Washington Enacts Nurse Licensure Compact (NLC)
CHICAGO – Gov. Jay Inslee signed the NLC into law on April 21, 2023, making Washington state the 40th jurisdiction to enact the NLC. The compact allows registered nurses (RNs) and licensed practical/vocational nurses (LPN/VNs) to have one multistate license, with the ability to practice in person or via telehealth, in both their home territory/state and other NLC states.
Sen. Mark Mullet, the NLC bill sponsor, said, “Washington has critical and urgent needs for more nurses. We’ve got some of the highest pay of all the states in the nurse compact, so I expect many of the best nurses in the country will want to come to work here. The result will be better care for patients and moving away from temporary traveling nurses and towards hiring more full-time nurses in our local communities. It took a lot of work and negotiations to get this bill through the process, and this is going to be a great step forward.”
Licensure requirements are aligned in NLC states, so all nurses applying for a multistate license are required to meet those same standards, including submission to a federal and state fingerprint-based criminal background check.
Executive Director of Nursing Care Quality Assurance Commission Paula R. Meyer MSN, RN, FRE, notes, “The Nursing Care Quality Assurance Commission has supported the NLC for more than 25 years. The passage of the bill further protects the public through the coordination of all boards of nursing in the compact working together to protect the public. The public protection measures in the compact include FBI background checks on all nurses who receive a multistate license and sharing of significant investigative information.”
Although the NLC has been enacted in Washington, an implementation process must be completed before its residents will be able to apply for a multistate license, and before nurses in other NLC states who hold a multistate license will be able to practice there. The implementation date has not been set.
With the multistate license, nurses are able to provide telehealth nursing services to patients located in NLC states without having to obtain additional licenses. A multistate license facilitates cross-border practice for many types of nurses who routinely practice with patients in other states, including primary care nurses, case managers, transport nurses, school and hospice nurses and many others. Further, military spouses who experience moves every few years also benefit greatly from the multistate license.
For more information, contact email@example.com or visit nursecompact.org.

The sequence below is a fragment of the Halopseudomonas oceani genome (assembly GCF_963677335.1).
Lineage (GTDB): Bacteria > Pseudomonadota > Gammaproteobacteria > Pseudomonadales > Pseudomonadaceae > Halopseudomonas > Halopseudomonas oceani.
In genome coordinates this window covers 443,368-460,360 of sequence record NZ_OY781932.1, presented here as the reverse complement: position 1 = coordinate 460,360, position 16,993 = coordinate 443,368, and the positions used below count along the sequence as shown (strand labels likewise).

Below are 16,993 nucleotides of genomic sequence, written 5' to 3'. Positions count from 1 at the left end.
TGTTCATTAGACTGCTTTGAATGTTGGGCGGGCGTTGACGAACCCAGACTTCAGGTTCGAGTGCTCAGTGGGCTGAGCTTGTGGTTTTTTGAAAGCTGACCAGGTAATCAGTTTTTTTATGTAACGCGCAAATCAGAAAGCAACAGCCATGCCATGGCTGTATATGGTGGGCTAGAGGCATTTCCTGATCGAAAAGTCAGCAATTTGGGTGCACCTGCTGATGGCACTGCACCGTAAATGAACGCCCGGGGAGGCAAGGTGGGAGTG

About the Interstate Commission of Nurse Licensure Compact Administrators (ICNLCA)
The ICNLCA facilitates cross border nursing practice through the implementation of the nationally recognized, multistate license, the NLC. The ICNLCA enhances nurse mobility and public protection through maintaining uniform licensure standards among party state boards of nursing; promoting cooperation and collaboration between party states, facilitating the exchange of data and information between party states; and educating stakeholders. The ICNLCA is a quasi-governmental and joint public agency of the party states created and established on July 20, 2017. The Executive Committee is the seven-member elected leadership of the ICNLCA.
About the NLC
The NLC allows for RNs and LPN/VNs to have one multistate license, with the ability to practice in person or via telehealth in both their home state and other NLC states. There are 40 jurisdictions that are members of the NLC. Licensing standards are aligned in NLC states, so all nurses applying for a multistate license are required to meet the same standards, which include a federal and state criminal background check that will be conducted for all applicants for multistate licensure.
The NLC also enables nurses to provide telehealth nursing services to patients located across the country without having to obtain additional licenses. In the event of a disaster, nurses from multiple states can easily respond to supply vital services. Additionally, almost every nurse, including primary care nurses, case managers, transport nurses, school and hospice nurses, among many others, needs to routinely cross state boundaries to provide the public with access to nursing services, and a multistate license facilitates this process.